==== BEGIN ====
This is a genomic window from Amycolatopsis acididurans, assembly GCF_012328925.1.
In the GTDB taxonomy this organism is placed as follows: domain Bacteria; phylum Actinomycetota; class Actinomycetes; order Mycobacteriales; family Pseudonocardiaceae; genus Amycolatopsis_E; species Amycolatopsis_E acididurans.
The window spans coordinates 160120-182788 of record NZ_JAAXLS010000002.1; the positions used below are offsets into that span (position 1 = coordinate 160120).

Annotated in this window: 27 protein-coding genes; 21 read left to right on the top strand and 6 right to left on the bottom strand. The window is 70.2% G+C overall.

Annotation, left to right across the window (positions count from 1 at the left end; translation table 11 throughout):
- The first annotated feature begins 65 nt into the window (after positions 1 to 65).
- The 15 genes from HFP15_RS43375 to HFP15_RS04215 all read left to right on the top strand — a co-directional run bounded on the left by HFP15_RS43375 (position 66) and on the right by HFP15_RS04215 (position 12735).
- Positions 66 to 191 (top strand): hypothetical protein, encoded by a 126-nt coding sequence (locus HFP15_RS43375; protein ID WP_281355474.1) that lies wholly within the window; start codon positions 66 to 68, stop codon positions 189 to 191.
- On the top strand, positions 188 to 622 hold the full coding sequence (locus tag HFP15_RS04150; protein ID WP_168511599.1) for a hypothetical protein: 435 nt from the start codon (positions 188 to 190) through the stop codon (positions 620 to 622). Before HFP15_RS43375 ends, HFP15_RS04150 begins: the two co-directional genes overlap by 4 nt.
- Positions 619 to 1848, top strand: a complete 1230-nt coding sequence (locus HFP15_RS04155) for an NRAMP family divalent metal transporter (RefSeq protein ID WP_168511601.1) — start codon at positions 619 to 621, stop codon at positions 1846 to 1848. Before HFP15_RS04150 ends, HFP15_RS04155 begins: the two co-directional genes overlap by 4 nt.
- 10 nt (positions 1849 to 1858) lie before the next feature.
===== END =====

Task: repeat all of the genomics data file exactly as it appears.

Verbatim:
This is a genomic window from Amycolatopsis acididurans, assembly GCF_012328925.1.
In the GTDB taxonomy this organism is placed as follows: domain Bacteria; phylum Actinomycetota; class Actinomycetes; order Mycobacteriales; family Pseudonocardiaceae; genus Amycolatopsis_E; species Amycolatopsis_E acididurans.
The window spans coordinates 160120-182788 of record NZ_JAAXLS010000002.1; the positions used below are offsets into that span (position 1 = coordinate 160120).

Annotated in this window: 27 protein-coding genes; 21 read left to right on the top strand and 6 right to left on the bottom strand. The window is 70.2% G+C overall.

Annotation, left to right across the window (positions count from 1 at the left end; translation table 11 throughout):
- The first annotated feature begins 65 nt into the window (after positions 1 to 65).
- The 15 genes from HFP15_RS43375 to HFP15_RS04215 all read left to right on the top strand — a co-directional run bounded on the left by HFP15_RS43375 (position 66) and on the right by HFP15_RS04215 (position 12735).
- Positions 66 to 191 (top strand): hypothetical protein, encoded by a 126-nt coding sequence (locus HFP15_RS43375; protein ID WP_281355474.1) that lies wholly within the window; start codon positions 66 to 68, stop codon positions 189 to 191.
- On the top strand, positions 188 to 622 hold the full coding sequence (locus tag HFP15_RS04150; protein ID WP_168511599.1) for a hypothetical protein: 435 nt from the start codon (positions 188 to 190) through the stop codon (positions 620 to 622). Before HFP15_RS43375 ends, HFP15_RS04150 begins: the two co-directional genes overlap by 4 nt.
- Positions 619 to 1848, top strand: a complete 1230-nt coding sequence (locus HFP15_RS04155) for an NRAMP family divalent metal transporter (RefSeq protein ID WP_168511601.1) — start codon at positions 619 to 621, stop codon at positions 1846 to 1848. Before HFP15_RS04150 ends, HFP15_RS04155 begins: the two co-directional genes overlap by 4 nt.
- 10 nt (positions 1849 to 1858) lie before the next feature.